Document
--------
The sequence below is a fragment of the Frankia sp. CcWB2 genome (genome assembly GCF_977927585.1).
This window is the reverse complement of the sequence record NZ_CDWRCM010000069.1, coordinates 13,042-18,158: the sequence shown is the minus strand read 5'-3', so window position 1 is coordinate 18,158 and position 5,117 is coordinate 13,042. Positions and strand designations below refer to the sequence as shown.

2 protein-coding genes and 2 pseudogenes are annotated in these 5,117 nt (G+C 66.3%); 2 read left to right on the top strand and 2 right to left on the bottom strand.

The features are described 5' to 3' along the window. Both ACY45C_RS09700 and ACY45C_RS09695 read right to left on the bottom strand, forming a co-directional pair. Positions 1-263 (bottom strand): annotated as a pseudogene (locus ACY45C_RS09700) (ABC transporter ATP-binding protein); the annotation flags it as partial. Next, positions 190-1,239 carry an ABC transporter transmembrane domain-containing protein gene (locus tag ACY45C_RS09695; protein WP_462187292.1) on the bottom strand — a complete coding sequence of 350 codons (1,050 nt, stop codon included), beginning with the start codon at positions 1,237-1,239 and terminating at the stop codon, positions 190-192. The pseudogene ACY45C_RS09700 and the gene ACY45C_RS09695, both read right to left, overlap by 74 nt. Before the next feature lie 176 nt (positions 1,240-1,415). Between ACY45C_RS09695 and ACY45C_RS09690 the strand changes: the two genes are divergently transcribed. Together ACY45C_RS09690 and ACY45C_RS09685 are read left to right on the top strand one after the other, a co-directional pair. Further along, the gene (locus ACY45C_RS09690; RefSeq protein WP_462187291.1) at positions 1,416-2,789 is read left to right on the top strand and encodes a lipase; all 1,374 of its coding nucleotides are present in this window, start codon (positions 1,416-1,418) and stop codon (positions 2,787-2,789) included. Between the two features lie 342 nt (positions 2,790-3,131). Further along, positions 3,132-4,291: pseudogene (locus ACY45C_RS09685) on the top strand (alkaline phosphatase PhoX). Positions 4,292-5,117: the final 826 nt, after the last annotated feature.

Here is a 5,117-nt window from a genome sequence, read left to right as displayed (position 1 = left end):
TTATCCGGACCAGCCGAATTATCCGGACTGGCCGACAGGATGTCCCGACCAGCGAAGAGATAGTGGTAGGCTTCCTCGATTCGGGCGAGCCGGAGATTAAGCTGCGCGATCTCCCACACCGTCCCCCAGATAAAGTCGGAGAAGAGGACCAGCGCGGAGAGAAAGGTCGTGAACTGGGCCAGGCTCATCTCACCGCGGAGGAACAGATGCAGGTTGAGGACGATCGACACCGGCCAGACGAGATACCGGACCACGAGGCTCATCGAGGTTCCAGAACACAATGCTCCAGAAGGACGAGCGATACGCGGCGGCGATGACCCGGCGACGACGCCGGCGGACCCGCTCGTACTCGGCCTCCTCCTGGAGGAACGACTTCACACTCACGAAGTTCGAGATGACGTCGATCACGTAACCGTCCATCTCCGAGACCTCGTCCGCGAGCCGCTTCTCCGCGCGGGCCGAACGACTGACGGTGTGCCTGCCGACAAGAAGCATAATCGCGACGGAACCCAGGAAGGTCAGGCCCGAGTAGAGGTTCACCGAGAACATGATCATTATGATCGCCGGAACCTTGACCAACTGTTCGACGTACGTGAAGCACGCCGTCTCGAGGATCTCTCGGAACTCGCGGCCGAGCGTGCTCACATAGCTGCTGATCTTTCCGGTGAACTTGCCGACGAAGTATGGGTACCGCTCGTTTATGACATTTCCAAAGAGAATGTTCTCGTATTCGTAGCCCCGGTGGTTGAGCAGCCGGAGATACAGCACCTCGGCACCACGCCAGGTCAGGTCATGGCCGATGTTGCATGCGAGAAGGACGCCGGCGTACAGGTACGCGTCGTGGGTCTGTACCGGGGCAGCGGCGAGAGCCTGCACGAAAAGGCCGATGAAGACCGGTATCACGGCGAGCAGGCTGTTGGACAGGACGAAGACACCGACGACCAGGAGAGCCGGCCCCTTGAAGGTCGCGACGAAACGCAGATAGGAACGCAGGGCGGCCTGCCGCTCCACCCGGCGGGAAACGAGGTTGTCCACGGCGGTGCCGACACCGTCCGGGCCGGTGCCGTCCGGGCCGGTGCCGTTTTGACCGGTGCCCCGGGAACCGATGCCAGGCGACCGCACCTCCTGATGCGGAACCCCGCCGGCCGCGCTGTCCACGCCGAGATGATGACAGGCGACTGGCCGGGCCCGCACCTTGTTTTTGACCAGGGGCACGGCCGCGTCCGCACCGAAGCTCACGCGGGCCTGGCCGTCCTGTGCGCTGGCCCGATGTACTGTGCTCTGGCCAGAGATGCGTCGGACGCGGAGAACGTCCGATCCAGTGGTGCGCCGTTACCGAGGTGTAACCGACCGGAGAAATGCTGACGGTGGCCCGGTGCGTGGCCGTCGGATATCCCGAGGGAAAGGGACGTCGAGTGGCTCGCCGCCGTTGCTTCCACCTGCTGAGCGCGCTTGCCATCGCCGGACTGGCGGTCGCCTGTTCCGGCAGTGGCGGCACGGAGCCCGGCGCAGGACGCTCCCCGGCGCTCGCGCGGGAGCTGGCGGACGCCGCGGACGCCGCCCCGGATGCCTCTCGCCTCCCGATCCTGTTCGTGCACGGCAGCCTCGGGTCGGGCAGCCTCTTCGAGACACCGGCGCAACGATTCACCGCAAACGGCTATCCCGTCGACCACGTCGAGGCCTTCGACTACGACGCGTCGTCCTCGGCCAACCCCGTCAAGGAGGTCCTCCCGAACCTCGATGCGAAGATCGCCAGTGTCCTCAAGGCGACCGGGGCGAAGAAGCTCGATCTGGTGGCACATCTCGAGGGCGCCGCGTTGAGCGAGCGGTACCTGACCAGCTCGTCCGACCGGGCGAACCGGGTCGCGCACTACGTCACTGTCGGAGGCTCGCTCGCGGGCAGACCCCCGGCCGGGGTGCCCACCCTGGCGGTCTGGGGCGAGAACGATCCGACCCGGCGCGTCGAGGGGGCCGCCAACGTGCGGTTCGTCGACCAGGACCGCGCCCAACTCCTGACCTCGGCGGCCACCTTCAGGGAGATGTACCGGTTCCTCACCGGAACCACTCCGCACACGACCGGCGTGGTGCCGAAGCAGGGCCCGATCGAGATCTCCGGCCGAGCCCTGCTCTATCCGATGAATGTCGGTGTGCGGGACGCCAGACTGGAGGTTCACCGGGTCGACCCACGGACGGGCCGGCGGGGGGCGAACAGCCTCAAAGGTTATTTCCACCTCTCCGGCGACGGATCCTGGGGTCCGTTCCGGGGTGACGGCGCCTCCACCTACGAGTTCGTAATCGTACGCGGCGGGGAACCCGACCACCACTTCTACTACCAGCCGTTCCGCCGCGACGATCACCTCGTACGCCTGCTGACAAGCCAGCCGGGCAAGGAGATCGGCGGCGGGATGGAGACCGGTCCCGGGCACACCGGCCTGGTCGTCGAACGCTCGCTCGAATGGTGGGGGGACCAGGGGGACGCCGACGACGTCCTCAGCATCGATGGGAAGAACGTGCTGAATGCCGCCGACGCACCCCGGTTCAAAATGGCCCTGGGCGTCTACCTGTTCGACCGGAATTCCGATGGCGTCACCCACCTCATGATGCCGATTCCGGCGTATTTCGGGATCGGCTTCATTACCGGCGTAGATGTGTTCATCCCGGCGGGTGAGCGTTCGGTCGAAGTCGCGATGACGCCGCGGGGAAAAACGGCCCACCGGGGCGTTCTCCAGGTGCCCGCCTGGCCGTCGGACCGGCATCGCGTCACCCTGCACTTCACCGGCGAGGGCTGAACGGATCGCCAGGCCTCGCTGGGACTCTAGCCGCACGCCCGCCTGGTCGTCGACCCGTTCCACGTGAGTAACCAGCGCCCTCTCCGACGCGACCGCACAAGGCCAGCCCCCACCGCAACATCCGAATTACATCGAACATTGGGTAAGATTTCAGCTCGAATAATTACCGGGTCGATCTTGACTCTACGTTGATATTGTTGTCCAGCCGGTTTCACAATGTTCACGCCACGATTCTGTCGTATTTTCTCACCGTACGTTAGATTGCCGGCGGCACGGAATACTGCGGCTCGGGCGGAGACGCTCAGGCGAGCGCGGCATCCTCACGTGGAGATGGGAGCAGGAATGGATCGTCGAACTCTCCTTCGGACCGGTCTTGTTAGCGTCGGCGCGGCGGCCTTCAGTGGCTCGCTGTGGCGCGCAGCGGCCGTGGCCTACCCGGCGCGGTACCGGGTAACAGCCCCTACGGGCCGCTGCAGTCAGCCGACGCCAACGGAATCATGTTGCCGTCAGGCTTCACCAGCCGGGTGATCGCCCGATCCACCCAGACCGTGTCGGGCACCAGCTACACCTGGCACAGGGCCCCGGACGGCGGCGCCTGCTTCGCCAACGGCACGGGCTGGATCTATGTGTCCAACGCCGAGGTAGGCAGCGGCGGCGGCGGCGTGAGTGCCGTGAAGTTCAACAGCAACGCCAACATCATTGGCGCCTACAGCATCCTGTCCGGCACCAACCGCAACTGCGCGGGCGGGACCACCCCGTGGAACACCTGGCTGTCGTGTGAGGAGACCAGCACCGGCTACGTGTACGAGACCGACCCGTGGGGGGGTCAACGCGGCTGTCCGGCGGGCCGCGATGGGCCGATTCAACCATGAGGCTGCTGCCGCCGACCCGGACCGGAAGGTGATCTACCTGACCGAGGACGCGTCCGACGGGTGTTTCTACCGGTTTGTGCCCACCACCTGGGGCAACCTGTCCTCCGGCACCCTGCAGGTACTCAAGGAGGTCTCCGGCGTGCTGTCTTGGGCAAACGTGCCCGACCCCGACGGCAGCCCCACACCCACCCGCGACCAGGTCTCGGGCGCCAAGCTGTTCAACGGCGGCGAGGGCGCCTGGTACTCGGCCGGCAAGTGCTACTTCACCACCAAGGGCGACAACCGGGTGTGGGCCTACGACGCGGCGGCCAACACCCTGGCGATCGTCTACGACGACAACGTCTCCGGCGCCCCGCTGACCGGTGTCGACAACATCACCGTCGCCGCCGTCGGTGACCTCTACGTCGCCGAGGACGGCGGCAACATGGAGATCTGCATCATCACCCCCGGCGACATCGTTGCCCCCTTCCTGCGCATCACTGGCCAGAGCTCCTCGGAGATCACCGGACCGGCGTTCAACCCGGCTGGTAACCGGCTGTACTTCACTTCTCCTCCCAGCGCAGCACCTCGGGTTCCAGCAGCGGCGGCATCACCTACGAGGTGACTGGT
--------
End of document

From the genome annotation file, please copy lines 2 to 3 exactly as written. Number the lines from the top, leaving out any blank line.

This window is the reverse complement of the sequence record NZ_CDWRCM010000069.1, coordinates 13,042-18,158: the sequence shown is the minus strand read 5'-3', so window position 1 is coordinate 18,158 and position 5,117 is coordinate 13,042. Positions and strand designations below refer to the sequence as shown.

2 protein-coding genes and 2 pseudogenes are annotated in these 5,117 nt (G+C 66.3%); 2 read left to right on the top strand and 2 right to left on the bottom strand.